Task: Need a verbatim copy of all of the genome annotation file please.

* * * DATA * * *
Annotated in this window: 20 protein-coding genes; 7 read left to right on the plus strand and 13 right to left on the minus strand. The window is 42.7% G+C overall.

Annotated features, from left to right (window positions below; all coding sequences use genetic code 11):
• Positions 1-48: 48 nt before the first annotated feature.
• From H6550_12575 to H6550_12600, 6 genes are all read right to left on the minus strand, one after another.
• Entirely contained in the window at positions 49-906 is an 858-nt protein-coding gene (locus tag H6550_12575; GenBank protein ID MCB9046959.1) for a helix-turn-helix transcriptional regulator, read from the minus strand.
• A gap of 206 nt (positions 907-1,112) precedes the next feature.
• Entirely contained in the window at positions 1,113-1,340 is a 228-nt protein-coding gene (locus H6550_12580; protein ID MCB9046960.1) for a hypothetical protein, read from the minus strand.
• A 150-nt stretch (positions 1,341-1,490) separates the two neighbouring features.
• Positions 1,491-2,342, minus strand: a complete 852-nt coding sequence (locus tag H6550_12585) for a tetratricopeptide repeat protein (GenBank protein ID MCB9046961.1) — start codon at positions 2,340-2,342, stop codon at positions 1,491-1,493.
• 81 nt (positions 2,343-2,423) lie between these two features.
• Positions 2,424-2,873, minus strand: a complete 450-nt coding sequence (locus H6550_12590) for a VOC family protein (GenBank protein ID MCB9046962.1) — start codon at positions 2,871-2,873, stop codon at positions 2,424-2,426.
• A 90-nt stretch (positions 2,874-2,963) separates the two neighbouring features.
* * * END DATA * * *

Annotated in this window: 20 protein-coding genes; 7 read left to right on the plus strand and 13 right to left on the minus strand. The window is 42.7% G+C overall.

Annotated features, from left to right (window positions below; all coding sequences use genetic code 11):
• Positions 1-48: 48 nt before the first annotated feature.
• From H6550_12575 to H6550_12600, 6 genes are all read right to left on the minus strand, one after another.
• Entirely contained in the window at positions 49-906 is an 858-nt protein-coding gene (locus tag H6550_12575; GenBank protein ID MCB9046959.1) for a helix-turn-helix transcriptional regulator, read from the minus strand.
• A gap of 206 nt (positions 907-1,112) precedes the next feature.
• Entirely contained in the window at positions 1,113-1,340 is a 228-nt protein-coding gene (locus H6550_12580; protein ID MCB9046960.1) for a hypothetical protein, read from the minus strand.
• A 150-nt stretch (positions 1,341-1,490) separates the two neighbouring features.
• Positions 1,491-2,342, minus strand: a complete 852-nt coding sequence (locus tag H6550_12585) for a tetratricopeptide repeat protein (GenBank protein ID MCB9046961.1) — start codon at positions 2,340-2,342, stop codon at positions 1,491-1,493.
• 81 nt (positions 2,343-2,423) lie between these two features.
• Positions 2,424-2,873, minus strand: a complete 450-nt coding sequence (locus H6550_12590) for a VOC family protein (GenBank protein ID MCB9046962.1) — start codon at positions 2,871-2,873, stop codon at positions 2,424-2,426.
• A 90-nt stretch (positions 2,874-2,963) separates the two neighbouring features.